The Chairman of the American Delegation ( Davis ) to the Secretary of State
[Received November 6—5:15 p.m.]
24. At Simon’s request I called this afternoon with Atherton to talk with him and Craigie. Simon said that while he was skeptical of the possibility of reaching an agreement with the Japanese he thought we ought to exhaust every possibility to achieve it. With that in view, he and the Prime Minister were going to have another talk with Matsudaira and see if the Japanese would be satisfied with a face-saving preamble to a treaty that does not alter the actual status. This preamble would acknowledge inherent equality of sovereign rights, of self-defense, et cetera, but that naval needs are not necessarily equal but depend upon circumstances. The treaty would then establish the respective maximum programs which in practice would work out at the present relative strengths. Simon said that they did not wish to do this without consulting us.
I told Simon that before committing myself it would be necessary to consider very carefully the formula and to consult Washington but that my personal opinion was that if it were purely a face-saving formula which did not alter the actual relative strength or the basis upon which the present naval limitation rests, there would be no inherent objection. I further stated that I thought it most important to avoid any misunderstanding and to make it distinctly clear to the Japanese that if the maintenance of the present status could be made more palatable to them we would be glad to consider a method of doing so but if Japan could not be satisfied short of change in the status which would require a reopening of all the questions involved, there seemed to be no basis for agreement. I told Simon that the proposals of the Japanese indicated that they had adopted a basic change of policy and that therefore I did not believe they would accept a face-saving device. I also reminded him that the experience in trying to find a formula to satisfy Germany’s demand for equality of status67 had not been very fortunate and that it was essential to avoid a repetition with Japan.[Page 326]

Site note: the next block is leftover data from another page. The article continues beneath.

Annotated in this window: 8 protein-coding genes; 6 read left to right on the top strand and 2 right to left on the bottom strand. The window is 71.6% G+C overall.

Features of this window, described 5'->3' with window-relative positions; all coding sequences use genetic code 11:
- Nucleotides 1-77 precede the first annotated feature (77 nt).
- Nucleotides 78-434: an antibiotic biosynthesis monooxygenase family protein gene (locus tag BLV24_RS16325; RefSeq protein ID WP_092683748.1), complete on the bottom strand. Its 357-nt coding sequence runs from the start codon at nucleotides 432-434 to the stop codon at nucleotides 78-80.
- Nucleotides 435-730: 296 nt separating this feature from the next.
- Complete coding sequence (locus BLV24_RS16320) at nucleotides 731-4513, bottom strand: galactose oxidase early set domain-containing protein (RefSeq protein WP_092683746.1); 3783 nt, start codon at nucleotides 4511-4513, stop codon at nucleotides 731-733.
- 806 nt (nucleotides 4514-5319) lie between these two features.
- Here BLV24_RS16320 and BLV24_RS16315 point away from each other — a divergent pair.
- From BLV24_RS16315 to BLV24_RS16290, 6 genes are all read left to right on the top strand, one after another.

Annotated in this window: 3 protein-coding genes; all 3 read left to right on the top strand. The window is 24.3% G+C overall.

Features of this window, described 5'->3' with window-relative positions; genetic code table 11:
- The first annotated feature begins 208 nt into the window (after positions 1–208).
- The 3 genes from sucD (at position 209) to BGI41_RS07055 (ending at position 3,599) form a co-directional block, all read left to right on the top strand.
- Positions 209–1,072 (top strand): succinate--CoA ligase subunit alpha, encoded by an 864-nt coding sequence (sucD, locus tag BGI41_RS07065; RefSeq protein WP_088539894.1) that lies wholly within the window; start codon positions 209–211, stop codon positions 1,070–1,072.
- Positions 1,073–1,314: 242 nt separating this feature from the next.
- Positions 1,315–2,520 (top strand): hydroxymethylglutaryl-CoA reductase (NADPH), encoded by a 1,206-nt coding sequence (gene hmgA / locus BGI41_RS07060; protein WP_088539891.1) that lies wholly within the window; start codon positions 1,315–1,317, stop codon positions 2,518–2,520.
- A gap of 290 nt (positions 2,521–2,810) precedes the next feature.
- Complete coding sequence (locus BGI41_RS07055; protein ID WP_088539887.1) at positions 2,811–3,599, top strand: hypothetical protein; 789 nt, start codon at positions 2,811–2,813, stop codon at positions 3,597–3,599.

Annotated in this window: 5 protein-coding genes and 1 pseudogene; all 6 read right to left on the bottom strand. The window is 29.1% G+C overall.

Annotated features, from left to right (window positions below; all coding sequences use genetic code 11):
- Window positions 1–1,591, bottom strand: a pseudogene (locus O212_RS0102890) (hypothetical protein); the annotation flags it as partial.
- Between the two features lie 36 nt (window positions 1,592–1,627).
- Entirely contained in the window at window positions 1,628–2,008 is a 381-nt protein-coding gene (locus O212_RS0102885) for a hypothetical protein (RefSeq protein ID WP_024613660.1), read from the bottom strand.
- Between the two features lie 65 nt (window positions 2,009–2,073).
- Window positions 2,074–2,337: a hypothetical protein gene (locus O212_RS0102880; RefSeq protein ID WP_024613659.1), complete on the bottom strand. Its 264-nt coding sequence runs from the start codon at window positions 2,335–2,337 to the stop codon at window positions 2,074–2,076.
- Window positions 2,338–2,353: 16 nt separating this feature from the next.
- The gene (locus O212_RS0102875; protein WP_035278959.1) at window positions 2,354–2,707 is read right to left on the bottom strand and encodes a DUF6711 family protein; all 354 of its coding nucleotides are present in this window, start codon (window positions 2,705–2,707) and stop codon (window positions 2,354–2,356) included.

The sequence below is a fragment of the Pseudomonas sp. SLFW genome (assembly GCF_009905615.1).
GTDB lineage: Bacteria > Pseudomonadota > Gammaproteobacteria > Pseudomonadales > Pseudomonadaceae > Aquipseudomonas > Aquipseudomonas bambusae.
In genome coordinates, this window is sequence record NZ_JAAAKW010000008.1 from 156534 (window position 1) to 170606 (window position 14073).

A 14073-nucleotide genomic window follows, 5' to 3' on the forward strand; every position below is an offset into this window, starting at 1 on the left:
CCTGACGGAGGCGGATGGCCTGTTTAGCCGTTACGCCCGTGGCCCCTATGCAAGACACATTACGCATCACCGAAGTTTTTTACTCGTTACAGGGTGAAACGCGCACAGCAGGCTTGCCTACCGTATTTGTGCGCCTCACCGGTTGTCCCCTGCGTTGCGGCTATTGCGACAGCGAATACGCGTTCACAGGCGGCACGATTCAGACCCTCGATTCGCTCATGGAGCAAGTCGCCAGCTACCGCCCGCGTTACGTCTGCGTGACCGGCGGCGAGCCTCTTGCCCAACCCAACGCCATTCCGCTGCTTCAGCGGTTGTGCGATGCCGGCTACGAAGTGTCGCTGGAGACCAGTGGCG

Simon said that he entirely agreed and that, while the Japanese would probably not accept it, he thought it well to raise the question to find out definitely where we stand.